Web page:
Has the community been supportive?

Super supportive. Living in Gagetown was part of the reason that I even wanted to open the grocery store. We had been living here 6 years before we opened the market, and the community had showed a great interest in buying local, and they also wanted to see us succeed. Everyone here tries to support us as much as they can. We are able to be open year round because the community that lives here shops with us regularly. In the summer we also get a lot of business from the boating community that come upriver. They know about us now and they are very loyal and very supportive. We hear all the time about how nice it is not to have to drive in town to pick stuff up for supper in the summertime.

What is the biggest difficulty in your business?

The biggest difficulty we have is sourcing local suppliers. Most of our suppliers are other small businesses in New Brunswick. When you are working with small businesses or companies, anything can happen. If they change their business model, or close shop or take a different job, go on maternity or retire that can make it hard for us. The logistics of finding other nearby suppliers is really tricky, and there is no database that exists that would make it easy for us to find people in other communities. If people go on vacation, or their family circumstances change they may drop in supply or stop supply. We are sort of stuck, because we don’t want an interruption of service for our customers, so if we can’t get a product locally we have no choice but to source it elsewhere.

So the two of you run the farm, the hostel and the grocery store alone? That sounds like a lot of work. Any one of those things sound like they could be a fulltime job.

It is a ton of work, but we love it. I mean, it’s actually considerably more work than my previous job with the Province, but I am so much more fulfilled here than I was there. We are really living the life that we want. I think that working an 8 hour day doing something you hate is infinitely harder than a 14 hour day doing something you love.


How do you balance work and personal life?

It is a little challenging. Most of the year it’s just the two of us and one of us always has to be at the store. We eat breakfast & lunch together. We have one day off a week and we work some evenings. We hire a seasonal employee to maintain that schedule in the summertime. Oftentimes what happens is we split the time and we both work the farm and the store in the same day. It’s so social, and we really love it. It just works for us.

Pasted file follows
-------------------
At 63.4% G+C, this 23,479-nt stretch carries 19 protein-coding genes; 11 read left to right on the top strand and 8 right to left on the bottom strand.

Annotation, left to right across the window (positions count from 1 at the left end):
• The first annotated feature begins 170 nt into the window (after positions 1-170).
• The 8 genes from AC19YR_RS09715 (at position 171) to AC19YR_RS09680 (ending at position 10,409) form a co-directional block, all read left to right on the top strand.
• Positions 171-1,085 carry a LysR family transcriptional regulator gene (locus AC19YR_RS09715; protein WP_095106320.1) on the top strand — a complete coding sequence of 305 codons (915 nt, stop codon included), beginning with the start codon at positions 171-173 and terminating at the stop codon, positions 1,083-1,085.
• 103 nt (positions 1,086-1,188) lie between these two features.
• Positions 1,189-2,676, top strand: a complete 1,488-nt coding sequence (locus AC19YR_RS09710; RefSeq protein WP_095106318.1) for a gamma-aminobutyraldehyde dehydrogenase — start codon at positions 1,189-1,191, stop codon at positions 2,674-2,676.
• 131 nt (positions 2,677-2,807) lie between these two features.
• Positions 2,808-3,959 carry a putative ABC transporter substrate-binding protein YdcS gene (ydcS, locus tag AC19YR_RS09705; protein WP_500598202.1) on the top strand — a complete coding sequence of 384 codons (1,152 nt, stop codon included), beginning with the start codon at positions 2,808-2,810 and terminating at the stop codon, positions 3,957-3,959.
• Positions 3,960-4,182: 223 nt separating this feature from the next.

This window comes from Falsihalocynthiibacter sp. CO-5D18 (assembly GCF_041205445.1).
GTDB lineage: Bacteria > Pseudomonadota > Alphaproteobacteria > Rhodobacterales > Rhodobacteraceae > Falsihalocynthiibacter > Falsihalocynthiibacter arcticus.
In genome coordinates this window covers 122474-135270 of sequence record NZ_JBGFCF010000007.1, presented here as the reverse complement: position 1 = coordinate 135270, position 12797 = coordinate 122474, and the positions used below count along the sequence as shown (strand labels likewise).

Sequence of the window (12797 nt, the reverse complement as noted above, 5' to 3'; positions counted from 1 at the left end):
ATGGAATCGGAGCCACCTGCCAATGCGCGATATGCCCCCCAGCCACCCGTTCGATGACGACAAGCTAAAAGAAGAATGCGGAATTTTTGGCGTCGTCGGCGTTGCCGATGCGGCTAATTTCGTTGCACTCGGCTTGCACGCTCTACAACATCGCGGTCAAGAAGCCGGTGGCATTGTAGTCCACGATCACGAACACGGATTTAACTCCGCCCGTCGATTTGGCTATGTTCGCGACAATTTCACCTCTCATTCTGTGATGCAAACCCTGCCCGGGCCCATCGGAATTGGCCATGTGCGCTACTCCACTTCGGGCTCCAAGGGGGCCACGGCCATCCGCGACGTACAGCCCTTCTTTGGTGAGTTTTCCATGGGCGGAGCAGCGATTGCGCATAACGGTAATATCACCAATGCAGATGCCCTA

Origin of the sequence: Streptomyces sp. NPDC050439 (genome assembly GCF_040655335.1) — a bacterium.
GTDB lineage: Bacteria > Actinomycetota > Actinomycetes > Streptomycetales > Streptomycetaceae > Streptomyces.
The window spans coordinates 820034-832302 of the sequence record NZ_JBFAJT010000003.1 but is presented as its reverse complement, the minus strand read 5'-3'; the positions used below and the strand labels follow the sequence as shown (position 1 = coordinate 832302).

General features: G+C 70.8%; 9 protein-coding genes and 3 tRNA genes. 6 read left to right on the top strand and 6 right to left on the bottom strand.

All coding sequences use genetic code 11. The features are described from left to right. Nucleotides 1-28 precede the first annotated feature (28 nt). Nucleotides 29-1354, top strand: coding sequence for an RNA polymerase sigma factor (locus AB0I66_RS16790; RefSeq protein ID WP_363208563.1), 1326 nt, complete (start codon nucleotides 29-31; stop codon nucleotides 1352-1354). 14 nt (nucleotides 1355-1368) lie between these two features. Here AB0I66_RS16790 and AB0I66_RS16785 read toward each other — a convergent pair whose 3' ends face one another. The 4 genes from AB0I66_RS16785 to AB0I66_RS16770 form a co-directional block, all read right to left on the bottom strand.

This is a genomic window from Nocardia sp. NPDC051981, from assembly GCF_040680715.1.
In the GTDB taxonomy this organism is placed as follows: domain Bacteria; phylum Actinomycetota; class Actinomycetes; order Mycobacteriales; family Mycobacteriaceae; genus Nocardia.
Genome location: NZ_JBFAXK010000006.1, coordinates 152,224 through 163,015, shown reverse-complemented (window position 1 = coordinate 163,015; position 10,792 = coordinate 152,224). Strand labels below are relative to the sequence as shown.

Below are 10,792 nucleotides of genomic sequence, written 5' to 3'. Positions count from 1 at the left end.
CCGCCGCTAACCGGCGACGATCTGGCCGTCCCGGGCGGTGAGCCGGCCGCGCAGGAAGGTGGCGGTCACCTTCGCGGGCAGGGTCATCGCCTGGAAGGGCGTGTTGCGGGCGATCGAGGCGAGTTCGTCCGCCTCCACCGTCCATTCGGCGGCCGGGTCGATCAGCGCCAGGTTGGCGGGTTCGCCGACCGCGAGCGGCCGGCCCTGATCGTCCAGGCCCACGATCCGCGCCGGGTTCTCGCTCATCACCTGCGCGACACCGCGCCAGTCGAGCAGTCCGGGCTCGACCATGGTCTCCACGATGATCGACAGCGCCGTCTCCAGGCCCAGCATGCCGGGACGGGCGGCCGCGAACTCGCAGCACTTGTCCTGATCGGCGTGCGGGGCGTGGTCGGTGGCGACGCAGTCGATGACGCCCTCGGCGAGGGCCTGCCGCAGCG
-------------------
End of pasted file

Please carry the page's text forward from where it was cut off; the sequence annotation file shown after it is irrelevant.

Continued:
Oh, we also close up the store for a few weeks in January every year and go on a big vacation. We just came back from a trip actually!

You’re also a volunteer firefighter, how on earth do you fit that in?

It’s one of my main passions. I do it for me. I really, really love it. Most of our calls happen at night anyway, so I’m only missing out on sleep (haha). If I’m at the store when the tones drop, I lock the door and leave and Sean knows he has to get there to cover me as soon as he can.

What piece of advice would you offer other women starting their own business?

You should expect that when you go out on your own, it’s going to be a lot more work, but a lot more fun. Happiness has always been paramount for me, and I think others should pursue that. Money should come second. I happily make a lot less money now and have never doubted that I am much better off now. I think you should be brave, and do it. What’s the worst that could happen? If you are passionate and knowledgeable then you will succeed. Also, be willing to work really hard for it at the beginning.

How can we get in touch with you?

You can visit The Apple Tree Market on Facebook, or at our website. We are located at 50 Front Street in the Village of Gagetown.

You can find out more about staying at The Lazy Farmer Hostel from our Facebook page, website, or on Airbnb.